The Guardian UK:
"Microsoft workers are calling on their employer to cancel a $480m contract to provide the US army with augmented reality (AR) headsets, saying they 'do not want to become war profiteers'.
'We did not sign up to develop weapons, and we demand a say in how our work is used,' reads a petition being circulated inside the company, a copy of which was published on Twitter on Friday afternoon. More than 50 employees had signed the letter as of Friday afternoon, according to an employee.
The employee protest is the latest manifestation of a growing labor movement in the US technology industry. Employees at companies including Microsoft, Google, Amazon and Salesforce are increasingly speaking out both about their own working conditions and about the uses to which their employees put their work product."
-->The NYT won't print stories like this because it is in the pocket of the major internet companies. U.S. worker rebellions have to be reported by a newspaper printed in England.
"After The Wall Street Journal reported that popular period-tracking app Flo had been secretly sharing some of its users' most personal health data with Facebook, Flo is promising to make some changes.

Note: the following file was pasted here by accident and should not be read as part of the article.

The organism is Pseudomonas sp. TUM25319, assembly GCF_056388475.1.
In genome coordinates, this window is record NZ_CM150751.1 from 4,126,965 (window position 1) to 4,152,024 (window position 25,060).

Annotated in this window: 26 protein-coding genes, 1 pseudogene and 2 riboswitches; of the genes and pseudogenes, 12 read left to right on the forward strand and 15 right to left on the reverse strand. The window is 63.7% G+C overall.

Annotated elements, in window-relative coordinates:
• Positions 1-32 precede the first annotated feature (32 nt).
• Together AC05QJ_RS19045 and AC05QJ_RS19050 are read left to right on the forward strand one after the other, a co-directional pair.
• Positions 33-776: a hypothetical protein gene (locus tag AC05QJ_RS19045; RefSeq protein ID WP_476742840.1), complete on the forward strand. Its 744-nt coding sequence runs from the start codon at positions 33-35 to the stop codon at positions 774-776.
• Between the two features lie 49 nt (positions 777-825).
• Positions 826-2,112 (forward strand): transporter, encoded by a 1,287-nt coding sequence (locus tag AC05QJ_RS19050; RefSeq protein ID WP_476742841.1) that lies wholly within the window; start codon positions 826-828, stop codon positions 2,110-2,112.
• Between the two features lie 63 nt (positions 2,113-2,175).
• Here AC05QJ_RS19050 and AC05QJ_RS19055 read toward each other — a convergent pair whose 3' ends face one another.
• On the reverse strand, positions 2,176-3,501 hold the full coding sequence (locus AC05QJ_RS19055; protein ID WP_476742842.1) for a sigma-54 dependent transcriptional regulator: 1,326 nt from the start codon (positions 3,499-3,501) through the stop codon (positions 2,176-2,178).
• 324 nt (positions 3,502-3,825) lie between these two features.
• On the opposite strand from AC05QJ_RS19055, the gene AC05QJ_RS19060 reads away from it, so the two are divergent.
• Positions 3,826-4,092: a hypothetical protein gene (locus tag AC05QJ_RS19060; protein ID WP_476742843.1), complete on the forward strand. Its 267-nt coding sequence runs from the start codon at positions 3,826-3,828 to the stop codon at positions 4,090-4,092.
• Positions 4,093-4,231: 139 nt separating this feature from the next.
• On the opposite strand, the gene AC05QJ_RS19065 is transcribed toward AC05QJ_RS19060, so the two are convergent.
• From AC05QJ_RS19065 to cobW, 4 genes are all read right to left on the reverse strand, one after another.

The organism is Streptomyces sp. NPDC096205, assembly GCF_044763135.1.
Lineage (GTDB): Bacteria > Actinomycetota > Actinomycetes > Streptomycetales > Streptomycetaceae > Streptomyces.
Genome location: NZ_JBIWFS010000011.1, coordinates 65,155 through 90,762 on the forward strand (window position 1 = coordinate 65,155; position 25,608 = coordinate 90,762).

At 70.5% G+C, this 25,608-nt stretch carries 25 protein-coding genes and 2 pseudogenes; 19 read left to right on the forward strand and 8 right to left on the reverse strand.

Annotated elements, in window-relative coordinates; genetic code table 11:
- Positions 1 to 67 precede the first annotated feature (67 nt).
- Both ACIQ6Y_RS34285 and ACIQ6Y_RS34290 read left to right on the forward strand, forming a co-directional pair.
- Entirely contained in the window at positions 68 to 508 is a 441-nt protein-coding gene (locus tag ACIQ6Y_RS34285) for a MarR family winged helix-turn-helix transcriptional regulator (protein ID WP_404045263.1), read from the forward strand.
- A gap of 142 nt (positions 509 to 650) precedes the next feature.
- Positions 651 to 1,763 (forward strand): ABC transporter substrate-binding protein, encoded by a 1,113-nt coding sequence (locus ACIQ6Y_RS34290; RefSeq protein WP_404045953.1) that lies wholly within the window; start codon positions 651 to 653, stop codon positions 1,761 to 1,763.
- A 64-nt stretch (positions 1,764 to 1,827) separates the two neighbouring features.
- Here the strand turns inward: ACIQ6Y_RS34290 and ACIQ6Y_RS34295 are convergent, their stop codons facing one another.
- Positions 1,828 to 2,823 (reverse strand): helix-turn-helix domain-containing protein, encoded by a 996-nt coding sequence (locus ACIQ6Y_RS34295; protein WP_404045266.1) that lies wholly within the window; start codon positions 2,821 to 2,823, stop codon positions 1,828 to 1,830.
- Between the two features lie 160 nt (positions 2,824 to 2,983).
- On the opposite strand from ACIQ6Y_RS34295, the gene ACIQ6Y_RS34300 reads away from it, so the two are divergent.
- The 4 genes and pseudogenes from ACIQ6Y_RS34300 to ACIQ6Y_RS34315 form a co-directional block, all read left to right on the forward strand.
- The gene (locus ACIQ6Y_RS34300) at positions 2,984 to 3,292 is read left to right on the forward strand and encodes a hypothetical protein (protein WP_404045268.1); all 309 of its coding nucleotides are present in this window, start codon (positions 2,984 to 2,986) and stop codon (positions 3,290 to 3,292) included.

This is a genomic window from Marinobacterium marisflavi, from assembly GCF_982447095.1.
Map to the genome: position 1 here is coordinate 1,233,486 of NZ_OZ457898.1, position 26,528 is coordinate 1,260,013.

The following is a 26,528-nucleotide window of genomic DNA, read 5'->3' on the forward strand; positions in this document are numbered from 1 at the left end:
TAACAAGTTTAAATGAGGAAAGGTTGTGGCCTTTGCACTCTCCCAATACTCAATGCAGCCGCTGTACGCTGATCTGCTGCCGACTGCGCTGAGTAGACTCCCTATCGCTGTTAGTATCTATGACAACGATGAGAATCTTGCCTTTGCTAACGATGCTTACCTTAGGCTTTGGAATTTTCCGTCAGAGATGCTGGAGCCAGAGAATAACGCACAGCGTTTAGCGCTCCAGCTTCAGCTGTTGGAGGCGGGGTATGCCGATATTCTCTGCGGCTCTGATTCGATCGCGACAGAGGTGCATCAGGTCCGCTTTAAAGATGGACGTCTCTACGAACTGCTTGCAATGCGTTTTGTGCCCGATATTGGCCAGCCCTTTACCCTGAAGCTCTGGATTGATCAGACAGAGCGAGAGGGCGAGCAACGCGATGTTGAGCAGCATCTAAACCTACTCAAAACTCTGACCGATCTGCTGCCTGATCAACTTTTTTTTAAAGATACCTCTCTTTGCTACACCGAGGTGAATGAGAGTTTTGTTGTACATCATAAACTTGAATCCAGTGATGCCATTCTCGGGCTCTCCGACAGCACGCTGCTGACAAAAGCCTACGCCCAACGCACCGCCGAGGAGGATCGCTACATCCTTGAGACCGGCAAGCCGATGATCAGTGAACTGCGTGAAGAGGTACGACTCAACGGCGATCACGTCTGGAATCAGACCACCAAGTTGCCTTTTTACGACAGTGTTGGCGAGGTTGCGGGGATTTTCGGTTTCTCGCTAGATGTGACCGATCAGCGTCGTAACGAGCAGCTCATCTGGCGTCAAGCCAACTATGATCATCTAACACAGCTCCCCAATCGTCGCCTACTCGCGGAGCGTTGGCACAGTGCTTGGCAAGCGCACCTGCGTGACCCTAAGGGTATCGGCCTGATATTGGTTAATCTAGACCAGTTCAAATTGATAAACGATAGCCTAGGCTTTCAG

Along with a number of other popular health apps, Flo used Facebook's developer software to track users' data in a way that could be used for advertising purposes, the report found.
In Flo's case, the period tracking app 'told Facebook when a user was having her period or informed the app of an intention to get pregnant,' according to The WSJ. This data 'was sent with a unique advertising identifier that can be matched to a device or profile.' "
-->Too bad our newspaper of record can't bring itself to print this story. It certainly hyped Flo when the app was first introduced.
"Venezuela’s Bolivarian Revolution, which took off with the election of President Hugo Chávez in December 1998, frequently and even quite recently received praise for its social gains from the United Nations, international humanitarian organizations and economists. This aspect of the country’s story has been almost entirely written out of media coverage of the effort to overthrow the Venezuelan government by the US, Canada and their right-wing partners in Venezuela and the region.
Under Chávez, poverty in Venezuela was cut by more than a third, and extreme poverty by 57 percent (These declines were even steeper if measured from the depths of the opposition-led oil strike, designed to force Chávez out by wrecking the economy.)
In June 2013, the UN’s Food and Agriculture Organization (FAO) included Venezuela in a group of 18 nations that that had cut their number of hungry people by half in the preceding 20 years ..."
-->All the news that's fit to print never includes good things about an elected leader the U.S. is trying to overthrow. In effect, the NYT prints all the news the Pentagon deems fit to print.